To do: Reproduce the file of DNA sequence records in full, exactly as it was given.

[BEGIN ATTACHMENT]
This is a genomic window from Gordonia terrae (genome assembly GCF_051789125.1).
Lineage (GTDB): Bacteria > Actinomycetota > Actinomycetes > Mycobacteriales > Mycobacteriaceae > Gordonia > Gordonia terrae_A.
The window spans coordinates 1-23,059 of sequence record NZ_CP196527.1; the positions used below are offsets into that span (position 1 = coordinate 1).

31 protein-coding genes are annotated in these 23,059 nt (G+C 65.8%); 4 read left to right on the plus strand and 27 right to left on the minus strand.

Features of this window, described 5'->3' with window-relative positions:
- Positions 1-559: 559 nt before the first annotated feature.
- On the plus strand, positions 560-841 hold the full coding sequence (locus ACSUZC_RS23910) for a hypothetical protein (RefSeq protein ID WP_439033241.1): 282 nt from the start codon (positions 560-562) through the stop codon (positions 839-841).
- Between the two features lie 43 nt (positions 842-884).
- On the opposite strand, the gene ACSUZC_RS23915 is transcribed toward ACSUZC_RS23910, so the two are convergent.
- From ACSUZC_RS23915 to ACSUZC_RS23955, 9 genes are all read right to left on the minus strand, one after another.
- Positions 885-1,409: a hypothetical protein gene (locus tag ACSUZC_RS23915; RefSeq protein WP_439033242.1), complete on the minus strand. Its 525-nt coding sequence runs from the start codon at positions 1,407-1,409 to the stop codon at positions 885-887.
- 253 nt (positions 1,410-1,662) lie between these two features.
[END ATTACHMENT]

This is a genomic window from Gordonia terrae (genome assembly GCF_051789125.1).
Lineage (GTDB): Bacteria > Actinomycetota > Actinomycetes > Mycobacteriales > Mycobacteriaceae > Gordonia > Gordonia terrae_A.
The window spans coordinates 1-23,059 of sequence record NZ_CP196527.1; the positions used below are offsets into that span (position 1 = coordinate 1).

31 protein-coding genes are annotated in these 23,059 nt (G+C 65.8%); 4 read left to right on the plus strand and 27 right to left on the minus strand.

Features of this window, described 5'->3' with window-relative positions:
- Positions 1-559: 559 nt before the first annotated feature.
- On the plus strand, positions 560-841 hold the full coding sequence (locus ACSUZC_RS23910) for a hypothetical protein (RefSeq protein ID WP_439033241.1): 282 nt from the start codon (positions 560-562) through the stop codon (positions 839-841).
- Between the two features lie 43 nt (positions 842-884).
- On the opposite strand, the gene ACSUZC_RS23915 is transcribed toward ACSUZC_RS23910, so the two are convergent.
- From ACSUZC_RS23915 to ACSUZC_RS23955, 9 genes are all read right to left on the minus strand, one after another.
- Positions 885-1,409: a hypothetical protein gene (locus tag ACSUZC_RS23915; RefSeq protein WP_439033242.1), complete on the minus strand. Its 525-nt coding sequence runs from the start codon at positions 1,407-1,409 to the stop codon at positions 885-887.
- 253 nt (positions 1,410-1,662) lie between these two features.